The average person’s lifespan could be expanded, and their overall health improved into old age with two drugs that are already available. These are the findings of a new study carried out by a team consisting of members from both the Mayo Clinic and the National Institute on Aging (NIA).
As part of the ageing process, more cells start to release toxic chemicals, which in turn leads to many of the most common age-related diseases. These include dementia, osteoporosis and arthritis and can have a big impact on quality of later life.
There are already two drugs on the market that kill those cells, the scientists found, which could improve physical function and endurance. A chemotherapy drug and a plant supplement could be the answer to boosting walking speeds and upping food intake.
One of the main benefits of these treatments is that they would tackle a number of age-related conditions simultaneously. Previous approaches have always treated individual issues, leading to vast quantities of tablets and potential dangers with medicines interacting with each other.
Dr Felipe Sierra, director of the NIA's Division of Aging Biology, spoke to The Mail Online. He said: “I think that this research is very exciting. Rather than eradicate each disease individually, if you address ageing, you get rid of all the diseases and not just one.”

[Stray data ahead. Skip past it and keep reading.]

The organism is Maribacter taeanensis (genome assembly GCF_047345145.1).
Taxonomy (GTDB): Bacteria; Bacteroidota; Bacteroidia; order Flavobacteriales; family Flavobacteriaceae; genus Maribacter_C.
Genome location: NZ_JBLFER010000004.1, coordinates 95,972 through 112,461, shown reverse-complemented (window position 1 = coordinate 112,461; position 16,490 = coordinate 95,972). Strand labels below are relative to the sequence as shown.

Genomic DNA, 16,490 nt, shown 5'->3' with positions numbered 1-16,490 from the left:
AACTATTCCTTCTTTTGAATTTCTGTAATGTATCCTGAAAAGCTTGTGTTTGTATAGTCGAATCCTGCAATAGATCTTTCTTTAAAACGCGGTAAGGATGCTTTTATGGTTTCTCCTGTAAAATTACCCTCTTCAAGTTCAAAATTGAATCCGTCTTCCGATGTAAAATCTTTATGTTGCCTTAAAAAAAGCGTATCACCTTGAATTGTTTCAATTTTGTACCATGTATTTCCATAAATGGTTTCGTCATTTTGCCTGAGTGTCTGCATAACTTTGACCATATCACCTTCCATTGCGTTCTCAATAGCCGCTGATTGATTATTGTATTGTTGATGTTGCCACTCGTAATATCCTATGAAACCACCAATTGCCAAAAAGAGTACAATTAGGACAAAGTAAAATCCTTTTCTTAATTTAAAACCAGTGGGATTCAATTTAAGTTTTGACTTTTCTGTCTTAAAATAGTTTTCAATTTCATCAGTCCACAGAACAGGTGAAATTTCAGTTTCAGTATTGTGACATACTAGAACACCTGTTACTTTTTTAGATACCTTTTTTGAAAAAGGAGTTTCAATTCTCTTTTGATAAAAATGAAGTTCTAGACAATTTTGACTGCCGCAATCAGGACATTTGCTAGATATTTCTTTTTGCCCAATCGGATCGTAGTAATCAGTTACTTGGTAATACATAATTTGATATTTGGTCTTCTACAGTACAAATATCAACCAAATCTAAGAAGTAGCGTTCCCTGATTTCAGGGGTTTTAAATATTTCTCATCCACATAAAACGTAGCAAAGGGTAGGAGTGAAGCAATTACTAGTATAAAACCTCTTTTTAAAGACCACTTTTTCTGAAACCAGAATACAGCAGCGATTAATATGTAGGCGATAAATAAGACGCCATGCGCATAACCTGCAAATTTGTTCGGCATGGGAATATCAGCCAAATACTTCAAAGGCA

As a person grows, cells normally divide to create new ones and replace those cells that have become damaged over time. Senescent cells, however, don’t function in the same way. Instead, they are unable to divide, they don’t die, and they emit chemicals, thus destroying other cells.
Part of the ageing process sees the number of senescent cells increase, promoting tissue damage, inflammation and age-related diseases. It is these cells that also age cancer survivors prematurely.
For the experiment, the researchers combined the chemotherapy drug dasatinib with the plant pigment quercetin. It found that using the two medications together had a positive impact on many age-related symptoms, making it an interesting breakthrough.
More research will need to be carried out to understand the full potential of the drugs, but it could be a step forward in treating age-related disease. As the UK’s population continues to age overall, it is an increasingly pressing issue.
Figures from the Office for National Statistics (ONS) showed that in 2016 the proportion of over-65s stood at 18 per cent. Of these, 2.4 per cent were aged 85 or even older. To ensure that people living to such ages are as comfortable and active as possible, the impact of common diseases that affect the elderly must be minimised.